MARACOOS is the Mid-Atlantic Regional Association Coastal Ocean Observing System, covering the region from Cape Cod, MA to Cape Hatteras, NC for U.S. IOOS

Map of MARACOOS's areaDiverse Regional Needs: The Mid-Atlantic Bight (MAB) extends 1000 km alongshore, from Cape Cod, MA to Cape Hatteras, NC. It includes five major estuarine systems and a wide continental shelf cut by a deep cross-shelf valley and multiple shelf-break canyons. The footprint encompasses 10 states, the District of Columbia, and approximately 76 million people, or 25% of the US population.  The nation’s highest coastal population density makes increasingly competing demands for marine and coastal resources. Ports in the region handle 23% of the total U.S. waterborne commerce, and include the nation’s largest petroleum product hub and the world’s largest Naval base. The MAB is a dynamic boundary between cooler arctic waters and warmer tropical waters, with complex seasonal physical dynamics. These dynamics structure shellfish and migratory fish habitats that support both commercial and recreational fisheries. Developed watersheds and urban estuaries, impacted by a century of industrialization and growing coastal populations, degrade coastal water quality and diminish recreational economies. Inundation driven by tropical storms and northeasters are year-round threats to the large populations that live on the broad coastal plain. While the region’s electrical power grid is the most congested in the nation, the high population density, reliable winds, and wide continental shelf combine to support the nation’s first offshore wind energy development projects. To further compound these challenges, climate warming is altering fish and shellfish habitats in the MAB, and new rainfall patterns with more frequent extremes are impacting homes, farms and reservoirs.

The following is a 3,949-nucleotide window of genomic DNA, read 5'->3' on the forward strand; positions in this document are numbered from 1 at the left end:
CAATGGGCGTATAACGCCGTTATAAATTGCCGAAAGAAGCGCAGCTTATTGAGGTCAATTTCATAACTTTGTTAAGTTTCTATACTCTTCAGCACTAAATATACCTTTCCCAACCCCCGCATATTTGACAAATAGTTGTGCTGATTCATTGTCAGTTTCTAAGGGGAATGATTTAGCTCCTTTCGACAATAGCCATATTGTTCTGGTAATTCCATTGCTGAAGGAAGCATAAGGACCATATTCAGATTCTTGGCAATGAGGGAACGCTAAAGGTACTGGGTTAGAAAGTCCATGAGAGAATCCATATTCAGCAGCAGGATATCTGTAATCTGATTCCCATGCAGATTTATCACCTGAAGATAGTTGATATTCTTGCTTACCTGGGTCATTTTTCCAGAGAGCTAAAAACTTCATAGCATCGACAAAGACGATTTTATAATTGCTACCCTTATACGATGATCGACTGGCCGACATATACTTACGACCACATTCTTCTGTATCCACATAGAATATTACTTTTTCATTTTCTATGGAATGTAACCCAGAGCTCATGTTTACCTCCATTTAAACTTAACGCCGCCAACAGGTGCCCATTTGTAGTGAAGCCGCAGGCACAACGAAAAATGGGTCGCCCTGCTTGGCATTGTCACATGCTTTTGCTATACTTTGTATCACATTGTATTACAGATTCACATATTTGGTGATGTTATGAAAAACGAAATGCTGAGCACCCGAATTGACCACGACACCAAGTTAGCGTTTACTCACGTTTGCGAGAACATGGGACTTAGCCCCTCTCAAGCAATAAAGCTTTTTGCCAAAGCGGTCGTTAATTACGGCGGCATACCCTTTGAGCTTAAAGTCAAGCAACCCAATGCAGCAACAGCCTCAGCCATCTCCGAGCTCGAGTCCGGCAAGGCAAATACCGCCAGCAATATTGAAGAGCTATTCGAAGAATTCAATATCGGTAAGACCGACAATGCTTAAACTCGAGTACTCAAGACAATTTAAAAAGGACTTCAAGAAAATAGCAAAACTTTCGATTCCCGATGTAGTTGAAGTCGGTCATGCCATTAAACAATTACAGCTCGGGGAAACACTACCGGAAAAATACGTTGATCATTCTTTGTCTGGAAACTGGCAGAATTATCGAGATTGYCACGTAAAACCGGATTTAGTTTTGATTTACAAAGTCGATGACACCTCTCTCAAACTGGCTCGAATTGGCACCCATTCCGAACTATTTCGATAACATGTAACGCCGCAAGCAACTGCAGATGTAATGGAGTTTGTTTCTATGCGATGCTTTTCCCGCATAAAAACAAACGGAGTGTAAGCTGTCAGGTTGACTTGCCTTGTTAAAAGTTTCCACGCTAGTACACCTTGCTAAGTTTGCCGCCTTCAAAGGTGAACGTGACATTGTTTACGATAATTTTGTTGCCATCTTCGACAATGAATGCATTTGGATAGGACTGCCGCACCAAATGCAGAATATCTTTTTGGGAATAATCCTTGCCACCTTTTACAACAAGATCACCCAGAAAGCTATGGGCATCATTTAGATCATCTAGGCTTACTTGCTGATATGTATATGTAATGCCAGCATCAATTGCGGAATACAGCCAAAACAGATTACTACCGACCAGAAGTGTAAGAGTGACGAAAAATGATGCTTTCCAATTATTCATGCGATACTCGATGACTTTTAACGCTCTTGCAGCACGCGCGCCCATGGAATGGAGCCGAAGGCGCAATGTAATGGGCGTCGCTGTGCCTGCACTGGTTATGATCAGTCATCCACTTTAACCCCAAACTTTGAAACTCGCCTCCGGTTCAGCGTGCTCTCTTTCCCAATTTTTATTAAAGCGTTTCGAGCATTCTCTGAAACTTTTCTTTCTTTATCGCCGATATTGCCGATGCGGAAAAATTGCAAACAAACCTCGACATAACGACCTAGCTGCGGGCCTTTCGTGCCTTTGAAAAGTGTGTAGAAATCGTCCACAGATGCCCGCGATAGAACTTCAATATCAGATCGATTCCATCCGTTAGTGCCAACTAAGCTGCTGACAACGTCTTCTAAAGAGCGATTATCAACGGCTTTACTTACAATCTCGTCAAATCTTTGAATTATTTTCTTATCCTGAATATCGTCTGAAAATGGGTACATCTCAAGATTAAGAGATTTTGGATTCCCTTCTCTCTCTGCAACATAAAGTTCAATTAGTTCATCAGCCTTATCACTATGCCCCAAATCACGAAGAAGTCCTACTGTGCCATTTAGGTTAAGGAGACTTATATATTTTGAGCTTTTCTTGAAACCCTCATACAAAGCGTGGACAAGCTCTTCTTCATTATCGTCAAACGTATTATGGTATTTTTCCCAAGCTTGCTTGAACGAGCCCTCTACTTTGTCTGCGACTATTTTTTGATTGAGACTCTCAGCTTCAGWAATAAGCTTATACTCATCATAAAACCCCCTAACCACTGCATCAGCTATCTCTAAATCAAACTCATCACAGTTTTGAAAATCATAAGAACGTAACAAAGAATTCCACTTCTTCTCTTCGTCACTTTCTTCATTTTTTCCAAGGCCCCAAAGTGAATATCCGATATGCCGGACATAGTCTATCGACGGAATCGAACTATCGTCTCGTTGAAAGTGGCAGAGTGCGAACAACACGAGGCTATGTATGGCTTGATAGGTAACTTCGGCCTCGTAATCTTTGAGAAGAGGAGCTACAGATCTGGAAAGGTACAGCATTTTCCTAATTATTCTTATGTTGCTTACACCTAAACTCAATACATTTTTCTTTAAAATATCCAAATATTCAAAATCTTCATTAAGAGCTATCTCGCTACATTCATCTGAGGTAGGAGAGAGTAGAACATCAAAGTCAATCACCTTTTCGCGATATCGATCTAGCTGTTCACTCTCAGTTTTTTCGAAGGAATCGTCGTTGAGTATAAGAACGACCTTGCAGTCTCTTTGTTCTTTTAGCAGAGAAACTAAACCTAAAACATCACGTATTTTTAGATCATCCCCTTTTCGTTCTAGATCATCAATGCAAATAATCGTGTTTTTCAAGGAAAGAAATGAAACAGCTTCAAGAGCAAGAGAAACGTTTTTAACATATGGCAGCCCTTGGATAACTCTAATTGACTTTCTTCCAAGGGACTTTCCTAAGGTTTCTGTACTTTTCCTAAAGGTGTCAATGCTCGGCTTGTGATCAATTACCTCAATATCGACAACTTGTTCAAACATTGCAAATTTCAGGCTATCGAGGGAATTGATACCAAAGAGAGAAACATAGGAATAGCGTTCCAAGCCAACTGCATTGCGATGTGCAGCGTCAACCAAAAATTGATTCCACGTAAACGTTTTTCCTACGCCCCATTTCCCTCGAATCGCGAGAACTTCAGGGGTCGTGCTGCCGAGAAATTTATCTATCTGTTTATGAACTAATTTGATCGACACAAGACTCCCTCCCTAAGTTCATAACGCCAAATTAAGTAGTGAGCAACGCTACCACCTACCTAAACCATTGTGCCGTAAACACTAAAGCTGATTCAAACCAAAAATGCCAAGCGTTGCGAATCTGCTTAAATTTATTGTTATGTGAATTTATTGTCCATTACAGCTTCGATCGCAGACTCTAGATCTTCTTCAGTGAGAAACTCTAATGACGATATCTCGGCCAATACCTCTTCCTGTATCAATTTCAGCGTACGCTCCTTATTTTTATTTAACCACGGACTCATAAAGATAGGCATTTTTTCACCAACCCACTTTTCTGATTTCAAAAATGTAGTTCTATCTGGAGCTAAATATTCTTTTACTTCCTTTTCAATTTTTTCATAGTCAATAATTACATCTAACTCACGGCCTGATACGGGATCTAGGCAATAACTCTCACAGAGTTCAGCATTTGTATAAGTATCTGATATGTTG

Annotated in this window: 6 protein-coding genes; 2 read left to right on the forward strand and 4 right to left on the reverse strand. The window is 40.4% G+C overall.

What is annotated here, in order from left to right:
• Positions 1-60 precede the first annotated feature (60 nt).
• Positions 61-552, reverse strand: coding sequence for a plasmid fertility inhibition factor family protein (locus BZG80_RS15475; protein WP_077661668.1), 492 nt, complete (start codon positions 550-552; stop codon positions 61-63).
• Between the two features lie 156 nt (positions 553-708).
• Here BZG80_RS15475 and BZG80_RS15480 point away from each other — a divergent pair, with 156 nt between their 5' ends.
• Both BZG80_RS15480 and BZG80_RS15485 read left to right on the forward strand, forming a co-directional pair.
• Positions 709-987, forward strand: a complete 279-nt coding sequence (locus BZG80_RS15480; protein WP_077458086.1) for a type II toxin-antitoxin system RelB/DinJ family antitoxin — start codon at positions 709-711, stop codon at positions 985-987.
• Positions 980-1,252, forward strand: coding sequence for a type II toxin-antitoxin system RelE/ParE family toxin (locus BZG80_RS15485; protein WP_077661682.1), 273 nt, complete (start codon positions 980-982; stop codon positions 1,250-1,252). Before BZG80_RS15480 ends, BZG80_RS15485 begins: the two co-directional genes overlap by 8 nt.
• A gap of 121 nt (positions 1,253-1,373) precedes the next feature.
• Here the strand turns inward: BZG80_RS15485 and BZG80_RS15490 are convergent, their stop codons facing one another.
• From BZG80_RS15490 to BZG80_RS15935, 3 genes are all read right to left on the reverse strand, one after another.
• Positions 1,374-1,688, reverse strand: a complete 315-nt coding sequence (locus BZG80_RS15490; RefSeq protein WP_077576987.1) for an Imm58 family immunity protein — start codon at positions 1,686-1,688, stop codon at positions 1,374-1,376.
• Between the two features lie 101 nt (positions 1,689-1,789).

Regional Progress: The Mid-Atlantic Coastal Ocean Observing Regional Association (MACOORA) was established in 2004 as the U.S. IOOS Regional Association (RA) for the MAB. Since then MACOORA created the framework in which the Mid-Atlantic’s coastal ocean user community identified its five highest priority regional themes: (1) Maritime Safety, (2) Ecosystem Based Management, (3) Water Quality, (4) Coastal Inundation, and (5) Offshore Energy. Early user workshops were critical in identifying Maritime Safety and Ecological Decision Support as initial targets, first addressing a specific end-user need for surface current mapping to inform an advanced USCG Search And Rescue (SAR) capability, and then exploring a more general need to provide a missing layer of 3-D environmental information to fisheries resource managers, commercial and recreational fishers. MACOORA established the Mid-Atlantic Regional Coastal Ocean Observing System (MARCOOS) to provide the necessary ocean observing, data management, and forecasting capacity to systematically address the prioritized regional themes.  MARCOOS, a NOPP-style, academic-industry-government partnership, has leveraged the region’s distributed centers of critical expertise to form an interactive regional network. Operations include an industry-funded coastal weather network, primary and back-up satellite data acquisition centers, a triple-nested multistatic HF Radar network, an accelerating autonomous underwater glider capability, and mission-specific statistical and dynamical ocean forecast models. One of the most visible MARCOOS successes is the end-to-end demonstration of the nation’s first operational HF Radar network supporting the USCG Search And Rescue Optimal Planning System (SAROPS).

A Plan for the Future: Building on accomplishments and lessons learned, the organizational activities of MACOORA and the operational activities of MARCOOS have been united and integrated into a new corporate entity called the Mid-Atlantic Regional Association Coastal Ocean Observing System (MARACOOS). Between 2011 and 2015 MARACOOS: 1)maintained and expanded the existing observing, data management and forecasting subsystems focused on the transition from data-generated to model-generated ensemble ocean forecast products that target multiple users; and (2) expanded end-to-end operations across all five regional themes through (a) enhanced education and engagement activities, (b) the leveraging of resources beyond IOOS through expanded Users and Advisory Council, and (c) the application of NFRA-endorsed metrics to measure and demonstrate success. The new MARACOOS, bringing together over 30 investigators and partners from 20 institutions, will result in closer connectivity between ocean observatory data, model generators and the wide range of end users.